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Forget what you’ve heard. This is NOT a biopic of Bob Dylan. It’s the meshing of a handful of different short stories, each centring on characters who bear a loose resemblance to the singer at different stages of his life and career.
First we meet a young black boy, calling himself Woody Guthrie (Franklin), who’s stowing away on trains on a cross-country journey, with his guitar.
Then there’s Arthur Rimbaud (Wishaw), giving an intimate and intense smoke-assisted interview.
The story of folk singer Jack Rollins (Bale) is told in the form of a rock documentary, with clips of his performances and talking heads of his former collaborators and friends. His character later returns as a priest.
Robbie Clark (Ledger) is a little further removed from Dylan; he’s an actor, playing Rollins in a biopic, while in real life, struggling with a less than perfect relationship with his beautiful French wife (Gainsbourg).
Perhaps the most memorable personification of Dylan’s likenesses comes in Cate Blanchett’s portrayal of Jude Quinn – representing the singer’s 1965 tour of England, where he’s under fire from fans for turning electric.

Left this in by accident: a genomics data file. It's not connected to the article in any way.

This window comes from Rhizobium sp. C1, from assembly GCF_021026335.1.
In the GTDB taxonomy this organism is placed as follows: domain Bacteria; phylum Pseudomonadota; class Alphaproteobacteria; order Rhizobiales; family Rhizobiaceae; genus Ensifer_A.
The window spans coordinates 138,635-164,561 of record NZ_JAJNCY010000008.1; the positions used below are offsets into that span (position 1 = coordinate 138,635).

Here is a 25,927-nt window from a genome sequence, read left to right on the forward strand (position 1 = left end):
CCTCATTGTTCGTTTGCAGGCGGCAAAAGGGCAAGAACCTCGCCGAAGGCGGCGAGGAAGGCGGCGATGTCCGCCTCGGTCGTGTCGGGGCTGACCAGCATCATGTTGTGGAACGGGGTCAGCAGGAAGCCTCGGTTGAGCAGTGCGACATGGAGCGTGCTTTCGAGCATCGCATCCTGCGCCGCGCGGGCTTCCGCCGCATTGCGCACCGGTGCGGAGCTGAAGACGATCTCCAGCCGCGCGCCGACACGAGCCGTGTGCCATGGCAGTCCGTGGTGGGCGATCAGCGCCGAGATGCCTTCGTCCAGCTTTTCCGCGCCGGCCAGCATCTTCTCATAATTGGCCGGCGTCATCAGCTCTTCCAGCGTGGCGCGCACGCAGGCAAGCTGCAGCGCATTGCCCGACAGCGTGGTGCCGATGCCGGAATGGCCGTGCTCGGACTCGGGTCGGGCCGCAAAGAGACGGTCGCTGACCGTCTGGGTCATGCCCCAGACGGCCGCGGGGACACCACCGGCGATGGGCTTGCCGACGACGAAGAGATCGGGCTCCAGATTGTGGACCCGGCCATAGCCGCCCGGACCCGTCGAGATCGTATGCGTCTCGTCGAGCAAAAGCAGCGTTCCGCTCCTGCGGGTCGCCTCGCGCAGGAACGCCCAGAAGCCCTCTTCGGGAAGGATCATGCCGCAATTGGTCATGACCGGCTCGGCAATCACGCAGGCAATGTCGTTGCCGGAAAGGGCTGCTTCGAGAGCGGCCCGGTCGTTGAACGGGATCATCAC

And arguably the one that jars most with the rest of the film is Richard Gere turning up as Billy The Kid – recalling Dylan’s performance Sam Peckinpah’s 1973 film.
That’s pretty much it as far as a plot is concerned – there’s no one story – no conventional, linear rags-to-riches tale – just an intercut – rather than interwoven – series of otherwise unrelated short-stories about musicians.


Each facet of “Dylan’s” life is portrayed by a different character, played by a different actor, allowing Todd Haynes to present coherent and truthful representations of the singer which might otherwise seem to conflict with one another.
Some of the segments work better than others – some seem more relevant and the “Dylans” seem more familiar.
The Blanchett and Bale segments are perhaps the most successful at uncovering the Dylan that most people know.
You’d have to be more of an enthusiast to understand what Haynes is getting at in some of the other segments.
As a self-contained piece of cinema, this is not a satisfying film – it doesn’t tell a story, but several apparently unrelated character studies, which to fans of Dylan will have considerably more impact than to viewers who aren’t familiar with the intricacies of his life and work.
There’s no doubting that Todd Haynes has lovingly made a clever, detailed and well observed film, but for most of us uneducated cinema-goers, it’ll come across as a rather self-indulgent, overlong piece of art, which is sadly a little too knowing and incoherent.

opens nationwide 21st December 2007



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